Movie Review: ‘Tuesday’

by | Jun 15, 2024 | Movie Reviews, Movies | 0 comments

Greetings again from the darkness. I thought the same thing. How can a movie featuring a giant talking macaw make any dramatic sense, or deliver a message that’s worth hearing? Well, the first feature film from writer-director Daina Oniunas-Pusic does just that. We know the best fantasy stories and fables are based on harsh realities, and there is no reality more harsh than the fact that death comes for all of us. Now, whether death comes by the Grim Reaper, an Angel of Death, or a talking, size-shifting red macaw may be up for debate, but filmmaker Pusic and the cast deliver an immensely creative and thought-provoking look at death and all stages of grief.

The film opens by taking us on the daily routine of the Death Macaw as it visits those who have reached the end … whether they are ready or not. Some go peacefully, others not so much. Soon it visits Tuesday (played by Lola Petticrew, SHE SAID, 2022). Tuesday has a terminal illness and is wheelchair-bound and tethered to an oxygen tank. She knows it’s her time, but negotiates with the bird so she has a chance to tell her mother goodbye. A brilliant combination of humor-kindness-sarcasm-pot-music (Ice Cube)-and bathtime cause the death bird to give in and grant Tuesday’s wish. Of course, such a decision means death is taking a break, thereby wreaking havoc around the globe.

Mother Zora (Julia Louis-Dreyfus, “Seinfeld”, “Veep”, 11 Emmys and counting) returns home and reacts quite aggressively … actually violently … to the bird that’s there to take her daughter. Zora may be keeping secrets from her daughter, but it’s with the best intentions to protect her. And protecting her is exactly what she thinks she’s doing when she goes to war with the macaw (brilliantly voiced by Arinze Kene). This mother is just not willing to let her beloved daughter go without a fight … a fight that shifts the tone of the movie, as well as mom’s place in it.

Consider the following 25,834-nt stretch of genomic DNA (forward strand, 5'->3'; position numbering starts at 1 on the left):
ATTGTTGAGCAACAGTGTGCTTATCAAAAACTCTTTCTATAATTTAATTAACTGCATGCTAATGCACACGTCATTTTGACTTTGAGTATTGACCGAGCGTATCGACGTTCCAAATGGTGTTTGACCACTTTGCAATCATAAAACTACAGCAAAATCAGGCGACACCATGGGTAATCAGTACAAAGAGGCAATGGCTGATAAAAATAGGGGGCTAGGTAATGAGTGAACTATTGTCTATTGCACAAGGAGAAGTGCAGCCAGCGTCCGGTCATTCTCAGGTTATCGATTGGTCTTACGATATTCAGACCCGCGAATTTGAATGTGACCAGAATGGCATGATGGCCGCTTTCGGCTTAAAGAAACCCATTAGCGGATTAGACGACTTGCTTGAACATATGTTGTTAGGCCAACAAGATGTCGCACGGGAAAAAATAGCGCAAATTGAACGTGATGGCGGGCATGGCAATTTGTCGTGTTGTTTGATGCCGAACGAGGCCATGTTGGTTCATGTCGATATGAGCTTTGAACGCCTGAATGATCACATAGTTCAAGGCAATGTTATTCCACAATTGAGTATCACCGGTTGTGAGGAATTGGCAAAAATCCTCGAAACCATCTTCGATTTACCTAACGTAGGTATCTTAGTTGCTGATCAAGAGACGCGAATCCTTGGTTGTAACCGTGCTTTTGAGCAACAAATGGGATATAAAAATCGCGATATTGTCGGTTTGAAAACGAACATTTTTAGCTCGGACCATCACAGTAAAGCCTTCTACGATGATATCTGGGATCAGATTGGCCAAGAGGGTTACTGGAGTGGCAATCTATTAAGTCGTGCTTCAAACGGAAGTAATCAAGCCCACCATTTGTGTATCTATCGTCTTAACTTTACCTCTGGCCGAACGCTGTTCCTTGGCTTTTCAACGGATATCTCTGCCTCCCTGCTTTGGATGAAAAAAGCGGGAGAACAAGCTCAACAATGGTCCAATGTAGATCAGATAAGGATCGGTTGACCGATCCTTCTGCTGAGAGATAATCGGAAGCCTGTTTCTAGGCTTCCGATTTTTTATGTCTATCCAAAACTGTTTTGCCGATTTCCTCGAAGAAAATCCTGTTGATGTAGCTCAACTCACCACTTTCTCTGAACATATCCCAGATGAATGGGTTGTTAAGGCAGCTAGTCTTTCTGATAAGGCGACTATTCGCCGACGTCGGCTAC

It seems negotiations are ongoing between the parties, even though we all know there is no cheating death – at least not in the long run (some runs are longer than others). Yet, most of us spend each day warding off the idea or simply assuming it’s not our time. We also know most parents will go to any length to protect their kids and ease any pain they might have. A significant portion of this story is about dealing with grief. Julia Louis-Dreyfus mostly replaces her usual goofy grin with a look of stress and anguish. Facing reality, she’s despondent right up until she is enlightened. The filmmaker inserts an insightful blip near the end about God/the afterlife, and the best message is that grief must be dealt with. At some point, we must ‘get on with it’ and understand that the legacy of loved ones is carried on in our memories. Daina Oniunas-Pusic shows us some real creativity on a familiar topic, and it’s pretty impressive.

Opens in theaters on June 14, 2024

David Ferguson
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